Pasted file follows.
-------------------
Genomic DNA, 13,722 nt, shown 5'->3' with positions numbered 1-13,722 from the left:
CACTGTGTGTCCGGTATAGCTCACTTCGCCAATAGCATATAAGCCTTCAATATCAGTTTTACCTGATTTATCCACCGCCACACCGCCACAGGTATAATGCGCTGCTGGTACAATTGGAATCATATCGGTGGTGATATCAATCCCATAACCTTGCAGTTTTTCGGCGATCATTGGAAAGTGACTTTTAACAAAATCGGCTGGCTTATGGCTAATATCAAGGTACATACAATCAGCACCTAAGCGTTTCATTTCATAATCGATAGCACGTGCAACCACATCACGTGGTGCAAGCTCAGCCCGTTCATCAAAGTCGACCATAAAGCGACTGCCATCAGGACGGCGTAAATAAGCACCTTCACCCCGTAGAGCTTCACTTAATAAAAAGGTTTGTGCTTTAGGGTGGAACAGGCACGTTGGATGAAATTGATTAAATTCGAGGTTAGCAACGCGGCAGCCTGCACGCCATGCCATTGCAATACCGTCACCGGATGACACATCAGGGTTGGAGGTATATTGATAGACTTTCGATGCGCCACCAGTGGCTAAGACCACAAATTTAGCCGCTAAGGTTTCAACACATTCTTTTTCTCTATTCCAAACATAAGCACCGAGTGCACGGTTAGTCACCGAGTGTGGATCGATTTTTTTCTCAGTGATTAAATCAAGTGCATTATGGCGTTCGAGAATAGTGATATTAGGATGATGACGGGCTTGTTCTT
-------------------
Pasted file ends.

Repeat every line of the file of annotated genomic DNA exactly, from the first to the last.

Genomic DNA, 13,722 nt, shown 5'->3' with positions numbered 1-13,722 from the left:
CACTGTGTGTCCGGTATAGCTCACTTCGCCAATAGCATATAAGCCTTCAATATCAGTTTTACCTGATTTATCCACCGCCACACCGCCACAGGTATAATGCGCTGCTGGTACAATTGGAATCATATCGGTGGTGATATCAATCCCATAACCTTGCAGTTTTTCGGCGATCATTGGAAAGTGACTTTTAACAAAATCGGCTGGCTTATGGCTAATATCAAGGTACATACAATCAGCACCTAAGCGTTTCATTTCATAATCGATAGCACGTGCAACCACATCACGTGGTGCAAGCTCAGCCCGTTCATCAAAGTCGACCATAAAGCGACTGCCATCAGGACGGCGTAAATAAGCACCTTCACCCCGTAGAGCTTCACTTAATAAAAAGGTTTGTGCTTTAGGGTGGAACAGGCACGTTGGATGAAATTGATTAAATTCGAGGTTAGCAACGCGGCAGCCTGCACGCCATGCCATTGCAATACCGTCACCGGATGACACATCAGGGTTGGAGGTATATTGATAGACTTTCGATGCGCCACCAGTGGCTAAGACCACAAATTTAGCCGCTAAGGTTTCAACACATTCTTTTTCTCTATTCCAAACATAAGCACCGAGTGCACGGTTAGTCACCGAGTGTGGATCGATTTTTTTCTCAGTGATTAAATCAAGTGCATTATGGCGTTCGAGAATAGTGATATTAGGATGATGACGGGCTTGTTCTT